Oh, definitely. I was really into the Baby-Sitters Club and Sweet Valley High as a kid, and I’ve always been into the idea of serialized YA books as a cultural touchstone, especially since so many kids read them and are familiar with them, but they aren’t often given credit as, like, a way kids learn about the world. And now we live in a world where Raina Telgemeier and co. have brought them to a new audience, and they’ve created an entire visual language in those books that we were able to use as a shorthand for our own book. In Moonstruck, we’re trying to use the Pleasant Mountain stories as a way to communicate information about the world of the book and about the characters. Julie is obsessed with them, and she holds them up as an ideal, but their world doesn’t look anything like hers. So part of the story is about considering how the media she consumes has shaped her as a person.
Mainstream comics have had a rough time with queer themes and representations of body positivity for…pretty much ever. Books like this one remind me that things are changing. What are your thoughts on the state of the industry?
I agree with your take; I am optimistic about the industry changing for the better in terms of body positivity and queer representation. There are a lot of reasons to be optimistic: first of all, society as a whole is more positive about those issues (and others), so publishers are starting to acknowledge a market for books with those themes. I used to feel like you couldn’t turn the Titanic on a dime, and that the comics industry couldn’t be expected to suddenly become super progressive, but the longer I’ve been here and the more people I’ve worked with, I’m learning that actually, huge changes are entirely possible, as long as the right editors and writers are pushing for it. That’s not to say we’re going to see Superman kissing Batman next month or anything, but it’s not as ridiculous an idea as it might’ve been even a couple years ago.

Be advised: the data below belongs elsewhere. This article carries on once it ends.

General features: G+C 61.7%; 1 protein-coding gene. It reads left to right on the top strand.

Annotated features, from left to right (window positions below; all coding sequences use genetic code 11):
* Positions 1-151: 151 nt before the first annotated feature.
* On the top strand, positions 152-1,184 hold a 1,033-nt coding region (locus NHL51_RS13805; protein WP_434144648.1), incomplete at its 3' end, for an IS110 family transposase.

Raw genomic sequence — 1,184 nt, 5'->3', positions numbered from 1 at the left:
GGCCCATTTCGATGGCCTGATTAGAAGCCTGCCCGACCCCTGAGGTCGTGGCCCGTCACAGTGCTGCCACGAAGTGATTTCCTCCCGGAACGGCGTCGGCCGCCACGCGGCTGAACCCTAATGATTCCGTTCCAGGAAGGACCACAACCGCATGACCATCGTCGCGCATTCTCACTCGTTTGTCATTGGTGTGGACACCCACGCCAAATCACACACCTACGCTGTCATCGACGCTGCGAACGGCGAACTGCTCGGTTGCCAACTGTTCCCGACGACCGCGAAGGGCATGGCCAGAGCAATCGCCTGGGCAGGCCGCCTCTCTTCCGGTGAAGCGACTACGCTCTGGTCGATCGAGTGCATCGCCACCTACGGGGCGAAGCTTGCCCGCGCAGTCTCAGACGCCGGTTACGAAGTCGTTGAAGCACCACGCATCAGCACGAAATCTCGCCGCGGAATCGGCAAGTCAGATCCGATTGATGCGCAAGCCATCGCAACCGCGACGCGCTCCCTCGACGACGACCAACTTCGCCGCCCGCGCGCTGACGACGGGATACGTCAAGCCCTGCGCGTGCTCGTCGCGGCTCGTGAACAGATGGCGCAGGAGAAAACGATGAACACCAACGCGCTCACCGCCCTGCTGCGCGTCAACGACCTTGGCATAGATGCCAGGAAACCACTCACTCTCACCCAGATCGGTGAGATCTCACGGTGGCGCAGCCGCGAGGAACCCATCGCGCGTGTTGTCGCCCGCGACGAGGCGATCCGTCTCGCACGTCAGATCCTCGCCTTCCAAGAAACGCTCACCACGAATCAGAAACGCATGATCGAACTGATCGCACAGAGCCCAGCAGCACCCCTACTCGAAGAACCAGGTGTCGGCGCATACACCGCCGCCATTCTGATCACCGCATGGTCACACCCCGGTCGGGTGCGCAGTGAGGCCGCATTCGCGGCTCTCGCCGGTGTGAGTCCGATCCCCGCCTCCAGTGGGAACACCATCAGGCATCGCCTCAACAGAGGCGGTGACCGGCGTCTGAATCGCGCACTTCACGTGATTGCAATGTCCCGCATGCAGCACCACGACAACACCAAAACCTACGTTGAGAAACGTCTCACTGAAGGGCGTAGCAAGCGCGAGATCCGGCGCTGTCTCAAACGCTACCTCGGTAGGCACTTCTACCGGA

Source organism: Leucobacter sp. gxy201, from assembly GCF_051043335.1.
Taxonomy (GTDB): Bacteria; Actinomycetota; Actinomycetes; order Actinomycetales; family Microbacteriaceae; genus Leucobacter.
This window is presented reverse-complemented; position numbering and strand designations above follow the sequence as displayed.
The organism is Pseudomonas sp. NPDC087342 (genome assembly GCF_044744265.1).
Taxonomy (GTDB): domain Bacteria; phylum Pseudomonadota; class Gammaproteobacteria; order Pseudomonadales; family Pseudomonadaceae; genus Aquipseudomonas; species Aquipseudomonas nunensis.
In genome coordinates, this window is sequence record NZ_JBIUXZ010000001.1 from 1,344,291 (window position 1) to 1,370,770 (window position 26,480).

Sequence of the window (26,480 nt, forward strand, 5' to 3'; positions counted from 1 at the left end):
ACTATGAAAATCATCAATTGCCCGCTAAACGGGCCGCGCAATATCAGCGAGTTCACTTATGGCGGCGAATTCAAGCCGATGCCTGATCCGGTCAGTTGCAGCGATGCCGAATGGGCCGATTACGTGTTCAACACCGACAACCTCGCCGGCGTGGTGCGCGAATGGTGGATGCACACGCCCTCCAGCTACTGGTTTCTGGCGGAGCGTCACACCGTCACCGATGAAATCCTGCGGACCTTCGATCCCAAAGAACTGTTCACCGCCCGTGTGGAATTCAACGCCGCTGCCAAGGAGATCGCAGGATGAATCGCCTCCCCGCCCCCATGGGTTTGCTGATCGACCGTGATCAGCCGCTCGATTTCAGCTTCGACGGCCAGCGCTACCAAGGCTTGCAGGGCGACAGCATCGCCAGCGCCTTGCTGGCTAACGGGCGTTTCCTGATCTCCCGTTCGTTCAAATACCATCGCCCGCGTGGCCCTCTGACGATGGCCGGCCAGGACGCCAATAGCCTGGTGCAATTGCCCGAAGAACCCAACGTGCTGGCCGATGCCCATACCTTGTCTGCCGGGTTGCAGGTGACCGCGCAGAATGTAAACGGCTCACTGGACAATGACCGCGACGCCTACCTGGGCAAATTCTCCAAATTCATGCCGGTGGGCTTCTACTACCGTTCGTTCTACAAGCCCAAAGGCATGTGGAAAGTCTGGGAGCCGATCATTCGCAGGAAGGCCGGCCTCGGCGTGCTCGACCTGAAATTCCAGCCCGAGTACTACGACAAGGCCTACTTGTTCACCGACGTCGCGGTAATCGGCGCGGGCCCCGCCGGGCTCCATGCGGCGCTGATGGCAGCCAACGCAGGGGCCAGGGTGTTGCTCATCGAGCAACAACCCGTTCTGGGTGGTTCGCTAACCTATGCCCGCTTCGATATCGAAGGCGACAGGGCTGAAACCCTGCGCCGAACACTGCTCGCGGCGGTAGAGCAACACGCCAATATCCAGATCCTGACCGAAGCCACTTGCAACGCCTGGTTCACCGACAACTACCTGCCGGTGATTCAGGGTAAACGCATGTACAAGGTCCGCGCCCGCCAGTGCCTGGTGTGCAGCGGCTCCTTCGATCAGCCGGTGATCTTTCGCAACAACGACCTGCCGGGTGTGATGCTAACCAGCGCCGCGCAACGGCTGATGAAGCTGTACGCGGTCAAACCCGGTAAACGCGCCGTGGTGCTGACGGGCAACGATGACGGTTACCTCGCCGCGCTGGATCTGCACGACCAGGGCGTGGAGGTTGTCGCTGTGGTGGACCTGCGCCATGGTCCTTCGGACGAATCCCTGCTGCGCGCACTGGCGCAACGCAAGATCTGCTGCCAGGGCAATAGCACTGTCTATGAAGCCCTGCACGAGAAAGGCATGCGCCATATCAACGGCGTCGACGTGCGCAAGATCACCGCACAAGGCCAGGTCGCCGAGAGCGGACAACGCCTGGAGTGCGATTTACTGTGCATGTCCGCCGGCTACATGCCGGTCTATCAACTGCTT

Plus, I think we’re reaching a breaking point in the way the direct market itself functions, [one] that I hope will ultimately make diversity more palatable for publishers. But that’s a whole other in-the-weeds conversation.
Julie’s lack of comfort with her dual-nature reads like a metaphor for queer self-acceptance. Even with those deeper themes, the tone is fun and friendly and cute. Was it tough to keep that balance?
This question is so tough for me to answer because it really just flows so naturally that I’m not sure how we strike the balance that we do. I think for sure Shae’s art makes it seem a lot lighter than it might be otherwise. I just really want to tell a story with complicated characters living in a complicated world, but also I am pretty uninterested in writing a straight-up dramatic story, so this is where we landed. I try not to take myself too seriously, and I think that translates into characters who aren’t overly self-serious either.
I see that volume 2 is already solicited. What do we have to look forward to? Will we see Cher in future installments?
HA, can I just tell you that I had never seen the Cher movie until we started this book? I googled “Moonstruck” before I named our book, and I saw that it existed, but I assumed it was some unloved relic from the ’80s. That was… an incorrect instinct, I have learned. We did work in a very subtle, maybe too subtle, joke about it in the first arc, but it’s a Nic Cage joke, so we’ll have to work Cher into the next arc, I think.
Coming up on Moonstruck, you can expect more worldbuilding for sure. We’re really interested in expanding and exploring their city and the university, and we want to talk more about how magic functions in this world. The next arc is about the gang going to a fraternity party, but the fraternity is a group of fairies, and if you know anything about fairies in lore, you know they’re going to have to be pretty careful, since fairies are cunning. Spoiler alert: They are not careful enough.